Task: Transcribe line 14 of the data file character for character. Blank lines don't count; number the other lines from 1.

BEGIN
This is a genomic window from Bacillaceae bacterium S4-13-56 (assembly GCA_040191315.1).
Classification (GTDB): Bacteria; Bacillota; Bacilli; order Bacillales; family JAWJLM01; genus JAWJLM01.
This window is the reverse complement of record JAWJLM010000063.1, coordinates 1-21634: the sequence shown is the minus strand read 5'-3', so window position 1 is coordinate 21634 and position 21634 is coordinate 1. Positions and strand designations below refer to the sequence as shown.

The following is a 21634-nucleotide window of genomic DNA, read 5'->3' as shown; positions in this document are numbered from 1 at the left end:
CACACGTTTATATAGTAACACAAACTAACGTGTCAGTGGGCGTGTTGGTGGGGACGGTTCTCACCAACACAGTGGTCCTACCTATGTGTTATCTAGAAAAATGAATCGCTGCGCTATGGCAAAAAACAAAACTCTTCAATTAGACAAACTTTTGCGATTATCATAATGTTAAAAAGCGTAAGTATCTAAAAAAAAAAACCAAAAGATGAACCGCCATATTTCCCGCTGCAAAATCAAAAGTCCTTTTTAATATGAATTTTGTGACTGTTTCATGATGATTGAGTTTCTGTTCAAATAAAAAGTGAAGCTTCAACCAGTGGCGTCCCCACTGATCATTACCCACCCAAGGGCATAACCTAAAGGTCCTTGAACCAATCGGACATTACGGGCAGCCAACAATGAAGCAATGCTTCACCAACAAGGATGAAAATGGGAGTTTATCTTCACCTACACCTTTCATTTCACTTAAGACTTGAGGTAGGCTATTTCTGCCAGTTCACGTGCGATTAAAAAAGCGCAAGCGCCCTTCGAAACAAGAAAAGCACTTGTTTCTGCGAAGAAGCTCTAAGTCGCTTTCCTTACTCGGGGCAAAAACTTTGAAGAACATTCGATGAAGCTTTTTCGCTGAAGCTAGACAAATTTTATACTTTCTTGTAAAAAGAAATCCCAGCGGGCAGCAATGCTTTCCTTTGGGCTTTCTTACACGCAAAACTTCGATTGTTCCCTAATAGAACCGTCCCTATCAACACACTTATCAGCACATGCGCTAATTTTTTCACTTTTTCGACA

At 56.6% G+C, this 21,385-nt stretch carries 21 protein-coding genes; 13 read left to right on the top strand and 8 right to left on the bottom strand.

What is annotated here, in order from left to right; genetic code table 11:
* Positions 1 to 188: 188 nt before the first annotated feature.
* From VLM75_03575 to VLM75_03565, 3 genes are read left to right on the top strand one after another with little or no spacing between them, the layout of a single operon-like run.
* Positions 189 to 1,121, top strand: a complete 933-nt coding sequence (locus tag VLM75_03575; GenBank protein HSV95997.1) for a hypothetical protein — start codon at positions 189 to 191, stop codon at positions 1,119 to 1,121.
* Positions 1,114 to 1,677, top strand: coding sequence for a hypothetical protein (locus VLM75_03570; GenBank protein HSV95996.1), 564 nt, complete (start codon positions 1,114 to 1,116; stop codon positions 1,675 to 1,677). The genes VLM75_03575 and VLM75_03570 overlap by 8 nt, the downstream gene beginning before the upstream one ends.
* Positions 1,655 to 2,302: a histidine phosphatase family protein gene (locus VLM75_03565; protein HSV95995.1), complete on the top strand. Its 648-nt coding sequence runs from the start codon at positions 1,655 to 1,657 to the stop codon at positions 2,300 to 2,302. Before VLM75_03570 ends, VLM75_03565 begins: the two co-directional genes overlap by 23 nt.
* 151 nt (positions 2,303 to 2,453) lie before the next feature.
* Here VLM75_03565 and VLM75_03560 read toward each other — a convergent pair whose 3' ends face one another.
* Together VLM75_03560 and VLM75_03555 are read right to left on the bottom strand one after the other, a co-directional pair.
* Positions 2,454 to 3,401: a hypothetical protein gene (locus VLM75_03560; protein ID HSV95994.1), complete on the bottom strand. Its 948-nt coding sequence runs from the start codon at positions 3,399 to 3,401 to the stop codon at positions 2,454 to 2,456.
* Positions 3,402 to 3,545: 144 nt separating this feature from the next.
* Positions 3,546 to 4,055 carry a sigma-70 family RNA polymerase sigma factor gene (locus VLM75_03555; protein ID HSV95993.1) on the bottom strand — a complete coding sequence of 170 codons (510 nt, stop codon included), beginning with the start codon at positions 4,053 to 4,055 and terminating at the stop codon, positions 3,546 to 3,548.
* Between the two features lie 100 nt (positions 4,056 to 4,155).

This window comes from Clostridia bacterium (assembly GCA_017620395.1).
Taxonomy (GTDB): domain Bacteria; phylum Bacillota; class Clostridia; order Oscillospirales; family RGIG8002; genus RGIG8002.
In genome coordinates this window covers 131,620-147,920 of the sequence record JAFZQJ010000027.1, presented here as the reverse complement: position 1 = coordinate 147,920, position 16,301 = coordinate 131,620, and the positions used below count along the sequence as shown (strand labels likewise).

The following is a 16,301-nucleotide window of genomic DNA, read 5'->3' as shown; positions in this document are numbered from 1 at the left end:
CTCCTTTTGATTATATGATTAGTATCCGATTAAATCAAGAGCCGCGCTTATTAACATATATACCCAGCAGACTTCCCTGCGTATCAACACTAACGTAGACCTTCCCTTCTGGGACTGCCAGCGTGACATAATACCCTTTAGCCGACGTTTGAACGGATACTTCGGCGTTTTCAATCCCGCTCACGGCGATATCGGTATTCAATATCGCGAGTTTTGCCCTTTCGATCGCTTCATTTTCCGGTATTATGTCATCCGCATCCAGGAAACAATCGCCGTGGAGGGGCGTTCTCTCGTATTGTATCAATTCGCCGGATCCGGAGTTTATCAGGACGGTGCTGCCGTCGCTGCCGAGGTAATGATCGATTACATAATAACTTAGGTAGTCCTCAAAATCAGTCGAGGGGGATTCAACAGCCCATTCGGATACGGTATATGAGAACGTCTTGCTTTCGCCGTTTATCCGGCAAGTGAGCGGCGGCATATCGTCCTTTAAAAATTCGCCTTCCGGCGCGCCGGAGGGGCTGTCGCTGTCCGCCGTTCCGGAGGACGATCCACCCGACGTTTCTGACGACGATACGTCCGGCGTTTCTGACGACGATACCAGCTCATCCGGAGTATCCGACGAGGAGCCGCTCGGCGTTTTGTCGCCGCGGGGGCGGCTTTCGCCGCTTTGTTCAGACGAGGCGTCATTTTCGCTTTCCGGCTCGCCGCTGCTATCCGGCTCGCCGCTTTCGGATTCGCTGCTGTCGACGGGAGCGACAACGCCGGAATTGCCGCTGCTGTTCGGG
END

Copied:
* Here VLM75_03565 and VLM75_03560 read toward each other — a convergent pair whose 3' ends face one another.